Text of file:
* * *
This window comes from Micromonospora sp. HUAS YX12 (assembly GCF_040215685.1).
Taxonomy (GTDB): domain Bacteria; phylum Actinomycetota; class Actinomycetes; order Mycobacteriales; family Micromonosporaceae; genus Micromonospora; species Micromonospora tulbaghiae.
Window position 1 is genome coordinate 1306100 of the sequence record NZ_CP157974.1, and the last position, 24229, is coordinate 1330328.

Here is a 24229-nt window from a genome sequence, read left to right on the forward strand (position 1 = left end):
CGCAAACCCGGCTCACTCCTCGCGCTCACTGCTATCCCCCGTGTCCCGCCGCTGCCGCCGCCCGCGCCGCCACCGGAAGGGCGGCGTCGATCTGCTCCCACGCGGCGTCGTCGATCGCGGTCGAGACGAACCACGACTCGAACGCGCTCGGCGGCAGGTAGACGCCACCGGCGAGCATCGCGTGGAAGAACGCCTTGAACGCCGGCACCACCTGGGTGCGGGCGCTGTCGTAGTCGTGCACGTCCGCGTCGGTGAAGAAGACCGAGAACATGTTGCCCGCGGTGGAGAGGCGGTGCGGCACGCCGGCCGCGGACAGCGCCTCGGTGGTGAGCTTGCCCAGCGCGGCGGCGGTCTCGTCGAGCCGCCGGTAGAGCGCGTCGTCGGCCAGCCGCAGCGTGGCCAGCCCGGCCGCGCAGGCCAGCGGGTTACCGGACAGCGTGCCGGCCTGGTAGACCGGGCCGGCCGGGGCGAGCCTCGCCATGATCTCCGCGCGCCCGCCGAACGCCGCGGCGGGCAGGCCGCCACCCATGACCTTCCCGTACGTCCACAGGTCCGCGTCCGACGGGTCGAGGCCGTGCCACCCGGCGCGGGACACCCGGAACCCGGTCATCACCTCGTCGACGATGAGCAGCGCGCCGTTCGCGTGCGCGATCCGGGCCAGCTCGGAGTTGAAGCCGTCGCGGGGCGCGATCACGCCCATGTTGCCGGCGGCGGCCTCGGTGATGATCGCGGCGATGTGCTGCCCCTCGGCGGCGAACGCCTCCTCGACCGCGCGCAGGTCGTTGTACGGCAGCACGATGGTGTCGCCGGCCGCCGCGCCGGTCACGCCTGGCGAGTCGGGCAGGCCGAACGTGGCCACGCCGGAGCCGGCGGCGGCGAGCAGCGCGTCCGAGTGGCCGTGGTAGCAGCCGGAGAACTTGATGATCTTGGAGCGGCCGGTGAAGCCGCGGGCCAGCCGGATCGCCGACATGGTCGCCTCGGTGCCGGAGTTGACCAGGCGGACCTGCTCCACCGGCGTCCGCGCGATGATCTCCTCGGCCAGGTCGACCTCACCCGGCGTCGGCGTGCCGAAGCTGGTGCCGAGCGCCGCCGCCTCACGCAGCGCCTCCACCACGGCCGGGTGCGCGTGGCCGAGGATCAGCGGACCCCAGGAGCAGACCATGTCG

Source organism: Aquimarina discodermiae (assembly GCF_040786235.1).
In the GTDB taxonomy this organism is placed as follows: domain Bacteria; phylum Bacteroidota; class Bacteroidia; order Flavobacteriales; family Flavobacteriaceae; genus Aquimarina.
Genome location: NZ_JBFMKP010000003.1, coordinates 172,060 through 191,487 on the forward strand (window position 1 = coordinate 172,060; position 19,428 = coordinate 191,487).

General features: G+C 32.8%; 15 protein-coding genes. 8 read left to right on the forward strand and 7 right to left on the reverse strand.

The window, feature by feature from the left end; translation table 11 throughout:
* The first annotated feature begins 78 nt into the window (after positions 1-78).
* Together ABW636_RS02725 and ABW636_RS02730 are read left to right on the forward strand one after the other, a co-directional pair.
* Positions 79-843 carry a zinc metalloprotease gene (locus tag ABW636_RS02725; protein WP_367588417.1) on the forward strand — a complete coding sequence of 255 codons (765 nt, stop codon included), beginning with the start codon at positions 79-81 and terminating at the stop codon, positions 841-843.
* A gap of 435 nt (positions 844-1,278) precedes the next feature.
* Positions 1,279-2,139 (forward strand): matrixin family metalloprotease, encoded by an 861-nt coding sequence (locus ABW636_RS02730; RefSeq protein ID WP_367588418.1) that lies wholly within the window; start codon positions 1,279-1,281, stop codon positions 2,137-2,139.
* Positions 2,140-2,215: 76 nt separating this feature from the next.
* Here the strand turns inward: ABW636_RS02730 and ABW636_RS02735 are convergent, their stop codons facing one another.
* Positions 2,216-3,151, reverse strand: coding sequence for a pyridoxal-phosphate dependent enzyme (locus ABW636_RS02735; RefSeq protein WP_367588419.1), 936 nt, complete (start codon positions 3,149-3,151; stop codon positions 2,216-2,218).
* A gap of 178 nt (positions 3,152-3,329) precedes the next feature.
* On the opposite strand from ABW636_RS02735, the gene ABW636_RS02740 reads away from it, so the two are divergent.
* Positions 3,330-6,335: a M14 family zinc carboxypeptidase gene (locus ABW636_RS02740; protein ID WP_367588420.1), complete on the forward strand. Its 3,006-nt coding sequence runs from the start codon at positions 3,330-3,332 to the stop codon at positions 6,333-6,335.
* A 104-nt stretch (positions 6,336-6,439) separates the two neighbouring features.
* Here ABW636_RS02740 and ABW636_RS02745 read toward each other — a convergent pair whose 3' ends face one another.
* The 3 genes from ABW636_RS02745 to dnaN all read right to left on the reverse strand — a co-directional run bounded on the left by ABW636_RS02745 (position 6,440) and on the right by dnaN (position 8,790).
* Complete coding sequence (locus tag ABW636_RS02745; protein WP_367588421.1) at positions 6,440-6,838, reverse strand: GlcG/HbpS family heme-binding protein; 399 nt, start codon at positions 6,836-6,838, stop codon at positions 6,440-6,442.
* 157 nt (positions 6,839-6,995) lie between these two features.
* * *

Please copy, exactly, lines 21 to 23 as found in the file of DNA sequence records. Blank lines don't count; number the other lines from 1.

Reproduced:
* Positions 3,330-6,335: a M14 family zinc carboxypeptidase gene (locus ABW636_RS02740; protein ID WP_367588420.1), complete on the forward strand. Its 3,006-nt coding sequence runs from the start codon at positions 3,330-3,332 to the stop codon at positions 6,333-6,335.
* A 104-nt stretch (positions 6,336-6,439) separates the two neighbouring features.
* Here ABW636_RS02740 and ABW636_RS02745 read toward each other — a convergent pair whose 3' ends face one another.